Finally, I’ve been working on a longer-form piece since last year. It’s not ready to be shown to the public at this stage, but the feedback I’ve received from the other website users has been encouraging. I’d posted a one-off short story, never expecting it to spawn no less than seven sequels, with another one in the pipeline. My current thoughts are to draw them together into a single 15,000-word volume.
On top of this, I’m once again starting to see writer pals getting published, being booked for events, launching pamphlets, &c. It even turns out I know someone involved in Life & Rhymes, which won a BAFTA on Sunday. I feel all this energy starting to rub off on me, and I hope I can sustain it and create something useful with it.
On the one hand, that’s not surprising as it equates to approximately one post per week, yet it’s still a powerful demonstration of how regular and consistent writing can help to build a useful archive.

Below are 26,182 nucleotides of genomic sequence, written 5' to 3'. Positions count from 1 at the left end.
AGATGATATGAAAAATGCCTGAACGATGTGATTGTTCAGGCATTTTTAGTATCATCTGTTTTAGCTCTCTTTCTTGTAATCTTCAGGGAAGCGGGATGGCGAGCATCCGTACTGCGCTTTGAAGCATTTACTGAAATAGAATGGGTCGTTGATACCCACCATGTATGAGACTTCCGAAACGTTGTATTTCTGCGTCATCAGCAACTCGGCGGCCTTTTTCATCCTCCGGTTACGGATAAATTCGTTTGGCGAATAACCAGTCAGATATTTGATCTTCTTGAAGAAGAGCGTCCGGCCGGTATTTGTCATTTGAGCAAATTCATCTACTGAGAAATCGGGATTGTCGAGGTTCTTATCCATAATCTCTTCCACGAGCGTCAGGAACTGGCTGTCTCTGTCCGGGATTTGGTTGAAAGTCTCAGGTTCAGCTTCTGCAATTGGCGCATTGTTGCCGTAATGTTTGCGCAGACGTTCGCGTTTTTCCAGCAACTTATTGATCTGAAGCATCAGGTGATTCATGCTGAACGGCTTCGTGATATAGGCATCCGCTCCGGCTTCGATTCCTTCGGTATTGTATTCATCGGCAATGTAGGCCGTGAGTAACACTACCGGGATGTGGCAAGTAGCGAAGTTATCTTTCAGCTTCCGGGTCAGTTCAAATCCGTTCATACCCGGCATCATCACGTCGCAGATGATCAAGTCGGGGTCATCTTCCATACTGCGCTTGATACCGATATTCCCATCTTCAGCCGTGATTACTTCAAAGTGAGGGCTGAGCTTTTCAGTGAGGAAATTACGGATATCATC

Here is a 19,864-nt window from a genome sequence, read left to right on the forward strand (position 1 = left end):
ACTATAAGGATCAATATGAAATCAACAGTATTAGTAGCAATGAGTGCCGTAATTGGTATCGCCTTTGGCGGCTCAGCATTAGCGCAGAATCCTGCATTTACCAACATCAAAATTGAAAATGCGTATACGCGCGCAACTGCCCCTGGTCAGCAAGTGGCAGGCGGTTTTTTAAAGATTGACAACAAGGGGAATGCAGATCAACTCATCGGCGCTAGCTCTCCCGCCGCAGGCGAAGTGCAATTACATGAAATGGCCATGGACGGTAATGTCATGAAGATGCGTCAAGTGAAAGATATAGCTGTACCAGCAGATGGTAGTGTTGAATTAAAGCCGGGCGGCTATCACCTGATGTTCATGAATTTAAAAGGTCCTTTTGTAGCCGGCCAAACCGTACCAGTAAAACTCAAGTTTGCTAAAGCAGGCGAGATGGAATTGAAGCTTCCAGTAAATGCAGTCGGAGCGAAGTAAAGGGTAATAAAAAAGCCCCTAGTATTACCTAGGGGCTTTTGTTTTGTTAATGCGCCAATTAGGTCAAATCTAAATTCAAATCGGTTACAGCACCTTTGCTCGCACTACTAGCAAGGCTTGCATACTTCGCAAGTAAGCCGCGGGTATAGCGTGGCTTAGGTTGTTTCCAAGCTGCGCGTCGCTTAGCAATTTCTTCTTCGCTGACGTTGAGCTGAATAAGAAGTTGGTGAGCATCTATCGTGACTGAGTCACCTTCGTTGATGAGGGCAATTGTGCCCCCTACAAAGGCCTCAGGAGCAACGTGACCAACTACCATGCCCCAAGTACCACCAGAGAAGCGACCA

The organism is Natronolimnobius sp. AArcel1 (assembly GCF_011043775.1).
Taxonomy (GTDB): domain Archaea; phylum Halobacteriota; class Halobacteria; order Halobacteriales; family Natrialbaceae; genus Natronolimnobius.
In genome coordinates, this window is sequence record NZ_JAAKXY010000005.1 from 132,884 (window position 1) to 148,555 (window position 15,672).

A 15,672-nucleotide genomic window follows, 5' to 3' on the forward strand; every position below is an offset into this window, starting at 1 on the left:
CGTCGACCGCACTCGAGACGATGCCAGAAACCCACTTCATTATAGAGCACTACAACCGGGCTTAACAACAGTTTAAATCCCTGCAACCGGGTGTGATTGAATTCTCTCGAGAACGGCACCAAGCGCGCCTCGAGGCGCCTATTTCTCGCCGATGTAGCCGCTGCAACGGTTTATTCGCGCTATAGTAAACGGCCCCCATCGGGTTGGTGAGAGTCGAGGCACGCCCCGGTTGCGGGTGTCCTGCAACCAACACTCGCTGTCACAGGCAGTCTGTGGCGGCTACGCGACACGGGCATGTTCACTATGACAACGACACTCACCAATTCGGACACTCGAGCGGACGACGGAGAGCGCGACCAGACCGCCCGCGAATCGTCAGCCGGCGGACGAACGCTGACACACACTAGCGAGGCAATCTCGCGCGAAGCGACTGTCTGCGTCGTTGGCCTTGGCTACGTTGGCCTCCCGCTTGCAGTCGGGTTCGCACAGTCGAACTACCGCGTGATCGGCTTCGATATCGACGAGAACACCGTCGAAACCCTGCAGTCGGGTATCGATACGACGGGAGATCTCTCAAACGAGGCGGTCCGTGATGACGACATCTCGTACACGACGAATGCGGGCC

Let’s take my own work as an example. In the folders containing my poetry and short stories, I have more than 320 distinct pieces. I also like to keep revisions, so many of them house multiple copies showing the evolution of each piece: some complete and others abandoned.
If you’re a new writer, I strongly advise you to keep all your work, even if you don’t like it at the time. If there’s one lesson I’ve learnt from a decade of writing, it’s that some pieces need to be left in a drawer for a while and looked at again with fresh eyes.
Last year, I tasted this from the other side when I started taking art lessons last year. One recurring problem – especially at the beginning – was when I knew something was wrong with my drawing, but I didn’t know how to fix it. Perhaps one day I’ll be able to go back and see what’s wrong.
I’ve also had a hand in creating an archive of other people’s work.
Since March of last year, my open-mike night Hotchpotch has maintained a YouTube account in lieu of live events. I was initially disappointed that we receive perhaps five submissions per month compared to the 25 or so who would perform in person. But those small contributions each month have steadily built up to a library of 73 videos at last count.